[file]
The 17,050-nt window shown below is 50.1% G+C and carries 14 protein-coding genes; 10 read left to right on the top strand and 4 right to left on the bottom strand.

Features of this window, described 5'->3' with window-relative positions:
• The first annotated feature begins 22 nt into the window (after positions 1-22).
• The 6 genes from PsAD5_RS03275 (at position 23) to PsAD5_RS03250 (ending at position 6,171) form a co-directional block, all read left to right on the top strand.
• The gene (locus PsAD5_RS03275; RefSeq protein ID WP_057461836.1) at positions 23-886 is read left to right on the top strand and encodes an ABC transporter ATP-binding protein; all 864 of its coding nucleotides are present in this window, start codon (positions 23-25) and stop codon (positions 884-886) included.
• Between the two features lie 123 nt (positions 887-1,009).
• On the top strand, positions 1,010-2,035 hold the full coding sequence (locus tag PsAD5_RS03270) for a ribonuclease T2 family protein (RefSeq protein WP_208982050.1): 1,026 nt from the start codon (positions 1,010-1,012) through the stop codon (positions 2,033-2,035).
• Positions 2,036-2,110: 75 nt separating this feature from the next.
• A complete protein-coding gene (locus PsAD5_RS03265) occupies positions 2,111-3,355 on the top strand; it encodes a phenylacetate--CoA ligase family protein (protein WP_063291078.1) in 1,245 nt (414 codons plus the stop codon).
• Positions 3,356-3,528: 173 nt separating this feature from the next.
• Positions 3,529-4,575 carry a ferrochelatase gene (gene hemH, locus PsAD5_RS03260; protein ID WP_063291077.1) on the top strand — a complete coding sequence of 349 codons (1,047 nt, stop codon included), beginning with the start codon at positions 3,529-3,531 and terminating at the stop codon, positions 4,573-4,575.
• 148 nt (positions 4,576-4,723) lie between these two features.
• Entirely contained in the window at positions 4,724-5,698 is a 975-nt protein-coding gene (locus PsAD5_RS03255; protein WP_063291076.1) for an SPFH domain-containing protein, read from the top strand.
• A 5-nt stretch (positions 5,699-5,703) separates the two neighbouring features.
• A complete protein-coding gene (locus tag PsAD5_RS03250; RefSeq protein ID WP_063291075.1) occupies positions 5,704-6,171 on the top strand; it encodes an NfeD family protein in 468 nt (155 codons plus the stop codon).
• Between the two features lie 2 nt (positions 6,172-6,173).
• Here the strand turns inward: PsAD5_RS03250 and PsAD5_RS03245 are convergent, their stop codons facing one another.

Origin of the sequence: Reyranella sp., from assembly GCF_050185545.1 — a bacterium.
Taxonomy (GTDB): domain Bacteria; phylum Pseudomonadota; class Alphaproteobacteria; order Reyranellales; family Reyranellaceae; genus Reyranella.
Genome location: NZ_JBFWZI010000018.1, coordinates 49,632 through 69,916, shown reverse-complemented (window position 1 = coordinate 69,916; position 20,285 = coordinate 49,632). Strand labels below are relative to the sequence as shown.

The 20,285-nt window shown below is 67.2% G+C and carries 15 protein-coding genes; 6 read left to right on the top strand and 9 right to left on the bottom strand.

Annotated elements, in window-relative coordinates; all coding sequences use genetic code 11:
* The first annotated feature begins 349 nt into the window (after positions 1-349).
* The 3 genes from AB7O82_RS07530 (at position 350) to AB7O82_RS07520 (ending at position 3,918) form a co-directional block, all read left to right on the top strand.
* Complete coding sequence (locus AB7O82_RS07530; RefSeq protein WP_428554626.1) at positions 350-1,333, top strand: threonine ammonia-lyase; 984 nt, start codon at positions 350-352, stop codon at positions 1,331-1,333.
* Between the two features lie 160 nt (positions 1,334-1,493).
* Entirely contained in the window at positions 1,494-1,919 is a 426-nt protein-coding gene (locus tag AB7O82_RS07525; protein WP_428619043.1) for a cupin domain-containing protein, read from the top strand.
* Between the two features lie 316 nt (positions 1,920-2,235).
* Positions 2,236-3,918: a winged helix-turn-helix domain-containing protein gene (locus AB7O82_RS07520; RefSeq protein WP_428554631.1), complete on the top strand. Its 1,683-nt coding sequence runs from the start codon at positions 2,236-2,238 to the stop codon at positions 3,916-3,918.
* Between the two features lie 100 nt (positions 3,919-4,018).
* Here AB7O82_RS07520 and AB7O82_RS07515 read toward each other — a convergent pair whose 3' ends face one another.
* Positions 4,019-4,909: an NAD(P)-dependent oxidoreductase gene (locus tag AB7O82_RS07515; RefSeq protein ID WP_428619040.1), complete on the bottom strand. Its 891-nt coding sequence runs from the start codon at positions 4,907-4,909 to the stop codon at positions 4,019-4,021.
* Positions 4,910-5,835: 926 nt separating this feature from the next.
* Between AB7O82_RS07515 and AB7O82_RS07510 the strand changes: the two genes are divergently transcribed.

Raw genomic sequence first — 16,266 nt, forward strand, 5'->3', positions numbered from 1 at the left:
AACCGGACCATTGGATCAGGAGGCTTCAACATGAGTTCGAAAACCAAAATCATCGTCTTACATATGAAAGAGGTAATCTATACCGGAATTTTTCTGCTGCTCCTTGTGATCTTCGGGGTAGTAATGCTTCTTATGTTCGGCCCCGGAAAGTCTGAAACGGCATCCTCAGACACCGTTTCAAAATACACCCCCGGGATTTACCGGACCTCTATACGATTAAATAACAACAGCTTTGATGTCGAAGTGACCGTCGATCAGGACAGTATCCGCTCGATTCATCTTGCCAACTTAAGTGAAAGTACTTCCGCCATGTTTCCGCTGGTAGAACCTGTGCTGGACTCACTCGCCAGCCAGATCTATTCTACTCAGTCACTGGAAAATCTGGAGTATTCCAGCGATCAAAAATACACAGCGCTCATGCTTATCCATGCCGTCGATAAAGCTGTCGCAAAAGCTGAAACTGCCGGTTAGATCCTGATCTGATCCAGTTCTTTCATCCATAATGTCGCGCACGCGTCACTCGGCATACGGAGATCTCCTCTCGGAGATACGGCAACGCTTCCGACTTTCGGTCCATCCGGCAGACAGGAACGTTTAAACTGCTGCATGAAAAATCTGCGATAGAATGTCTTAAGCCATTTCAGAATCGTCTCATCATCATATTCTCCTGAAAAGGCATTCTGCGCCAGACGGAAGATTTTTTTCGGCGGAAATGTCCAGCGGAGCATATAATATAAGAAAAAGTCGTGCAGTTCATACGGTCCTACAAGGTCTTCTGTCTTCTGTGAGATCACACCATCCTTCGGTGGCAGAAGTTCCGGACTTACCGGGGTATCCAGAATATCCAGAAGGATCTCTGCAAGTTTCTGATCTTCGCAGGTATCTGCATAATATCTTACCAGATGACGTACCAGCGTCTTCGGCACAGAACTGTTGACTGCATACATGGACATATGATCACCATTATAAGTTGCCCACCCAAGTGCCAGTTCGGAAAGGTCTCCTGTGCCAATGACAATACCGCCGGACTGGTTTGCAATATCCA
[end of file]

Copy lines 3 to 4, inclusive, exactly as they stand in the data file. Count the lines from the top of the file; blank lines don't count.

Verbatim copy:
• The first annotated feature begins 22 nt into the window (after positions 1-22).
• The 6 genes from PsAD5_RS03275 (at position 23) to PsAD5_RS03250 (ending at position 6,171) form a co-directional block, all read left to right on the top strand.